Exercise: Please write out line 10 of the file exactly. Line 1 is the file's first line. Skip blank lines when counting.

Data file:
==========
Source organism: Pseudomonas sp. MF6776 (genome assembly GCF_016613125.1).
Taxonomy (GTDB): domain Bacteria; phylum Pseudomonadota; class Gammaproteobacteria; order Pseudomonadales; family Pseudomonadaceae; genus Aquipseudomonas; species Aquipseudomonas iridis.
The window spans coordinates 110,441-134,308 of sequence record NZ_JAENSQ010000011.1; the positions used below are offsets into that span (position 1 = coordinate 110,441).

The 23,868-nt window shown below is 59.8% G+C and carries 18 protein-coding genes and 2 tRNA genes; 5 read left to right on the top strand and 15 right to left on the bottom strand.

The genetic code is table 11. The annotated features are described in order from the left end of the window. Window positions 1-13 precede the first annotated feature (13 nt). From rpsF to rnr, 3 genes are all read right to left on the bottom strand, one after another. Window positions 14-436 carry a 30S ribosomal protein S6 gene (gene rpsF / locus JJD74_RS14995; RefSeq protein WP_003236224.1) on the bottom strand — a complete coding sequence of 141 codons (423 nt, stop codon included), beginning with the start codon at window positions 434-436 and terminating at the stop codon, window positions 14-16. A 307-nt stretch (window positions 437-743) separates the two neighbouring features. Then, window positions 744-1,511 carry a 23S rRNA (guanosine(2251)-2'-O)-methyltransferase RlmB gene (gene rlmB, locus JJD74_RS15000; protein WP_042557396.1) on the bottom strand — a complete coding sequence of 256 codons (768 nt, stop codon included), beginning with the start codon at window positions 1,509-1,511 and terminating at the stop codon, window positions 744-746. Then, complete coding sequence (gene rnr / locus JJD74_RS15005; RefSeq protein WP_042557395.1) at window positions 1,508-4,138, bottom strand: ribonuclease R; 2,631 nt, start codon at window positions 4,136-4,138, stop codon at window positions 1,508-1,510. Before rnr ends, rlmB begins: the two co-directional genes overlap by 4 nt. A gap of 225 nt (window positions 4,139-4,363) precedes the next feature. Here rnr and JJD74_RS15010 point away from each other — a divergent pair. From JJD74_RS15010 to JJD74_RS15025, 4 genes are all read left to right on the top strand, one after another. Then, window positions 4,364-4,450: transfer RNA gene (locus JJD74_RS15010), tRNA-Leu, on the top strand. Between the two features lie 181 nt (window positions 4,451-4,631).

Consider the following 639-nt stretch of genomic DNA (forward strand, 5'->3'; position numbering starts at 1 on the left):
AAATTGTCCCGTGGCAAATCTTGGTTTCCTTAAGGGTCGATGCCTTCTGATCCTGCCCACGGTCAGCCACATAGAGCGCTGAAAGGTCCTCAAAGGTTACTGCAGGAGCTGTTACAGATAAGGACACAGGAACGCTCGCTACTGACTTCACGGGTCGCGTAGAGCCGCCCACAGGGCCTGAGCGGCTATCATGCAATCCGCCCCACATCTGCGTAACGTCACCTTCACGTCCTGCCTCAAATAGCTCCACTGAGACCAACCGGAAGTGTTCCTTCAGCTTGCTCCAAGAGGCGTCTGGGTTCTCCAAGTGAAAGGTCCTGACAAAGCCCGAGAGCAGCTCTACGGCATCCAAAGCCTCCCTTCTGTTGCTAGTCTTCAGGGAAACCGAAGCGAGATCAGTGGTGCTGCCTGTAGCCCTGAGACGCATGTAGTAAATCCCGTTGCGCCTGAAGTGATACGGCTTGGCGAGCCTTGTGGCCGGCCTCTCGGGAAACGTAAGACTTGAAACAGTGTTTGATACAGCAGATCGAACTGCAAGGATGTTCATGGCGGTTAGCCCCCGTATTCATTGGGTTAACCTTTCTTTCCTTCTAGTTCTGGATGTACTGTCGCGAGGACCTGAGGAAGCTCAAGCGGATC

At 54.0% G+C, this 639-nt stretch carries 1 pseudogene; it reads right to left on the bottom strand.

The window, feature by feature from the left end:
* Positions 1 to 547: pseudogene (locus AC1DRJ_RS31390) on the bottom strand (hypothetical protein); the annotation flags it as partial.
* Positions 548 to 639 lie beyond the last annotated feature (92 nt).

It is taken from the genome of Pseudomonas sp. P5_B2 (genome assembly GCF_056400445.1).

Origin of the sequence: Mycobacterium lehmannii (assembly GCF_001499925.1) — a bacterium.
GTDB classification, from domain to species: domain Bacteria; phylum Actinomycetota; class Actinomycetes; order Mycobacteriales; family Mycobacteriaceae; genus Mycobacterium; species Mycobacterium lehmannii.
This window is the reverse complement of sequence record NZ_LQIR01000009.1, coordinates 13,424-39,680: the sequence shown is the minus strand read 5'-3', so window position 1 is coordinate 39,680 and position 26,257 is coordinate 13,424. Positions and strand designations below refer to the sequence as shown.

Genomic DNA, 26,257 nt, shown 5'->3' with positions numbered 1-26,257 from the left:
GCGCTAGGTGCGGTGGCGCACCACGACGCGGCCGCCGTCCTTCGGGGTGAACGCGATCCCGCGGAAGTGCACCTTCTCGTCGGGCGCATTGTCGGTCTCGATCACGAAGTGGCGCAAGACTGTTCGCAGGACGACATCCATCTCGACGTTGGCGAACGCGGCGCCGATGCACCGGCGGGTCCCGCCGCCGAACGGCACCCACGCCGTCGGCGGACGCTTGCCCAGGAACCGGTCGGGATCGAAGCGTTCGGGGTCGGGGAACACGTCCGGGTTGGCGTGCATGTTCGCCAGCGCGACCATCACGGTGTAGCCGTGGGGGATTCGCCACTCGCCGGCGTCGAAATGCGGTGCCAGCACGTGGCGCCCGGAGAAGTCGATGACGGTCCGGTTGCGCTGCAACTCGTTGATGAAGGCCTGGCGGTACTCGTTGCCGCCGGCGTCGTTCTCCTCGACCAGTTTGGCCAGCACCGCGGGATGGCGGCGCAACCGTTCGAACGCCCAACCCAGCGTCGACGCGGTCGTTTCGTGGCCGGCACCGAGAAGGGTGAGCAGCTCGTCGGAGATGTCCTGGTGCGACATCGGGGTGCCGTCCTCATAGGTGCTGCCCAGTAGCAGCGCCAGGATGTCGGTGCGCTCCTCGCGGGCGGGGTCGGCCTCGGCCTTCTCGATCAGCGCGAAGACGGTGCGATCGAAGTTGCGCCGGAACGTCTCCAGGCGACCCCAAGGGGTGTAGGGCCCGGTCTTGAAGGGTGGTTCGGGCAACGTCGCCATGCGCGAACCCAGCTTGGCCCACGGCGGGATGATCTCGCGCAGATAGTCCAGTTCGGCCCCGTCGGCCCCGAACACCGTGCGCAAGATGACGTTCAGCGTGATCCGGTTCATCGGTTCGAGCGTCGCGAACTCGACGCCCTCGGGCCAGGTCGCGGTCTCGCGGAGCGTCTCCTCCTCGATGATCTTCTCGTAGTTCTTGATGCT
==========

* Positions 1 to 547: pseudogene (locus AC1DRJ_RS31390) on the bottom strand (hypothetical protein); the annotation flags it as partial.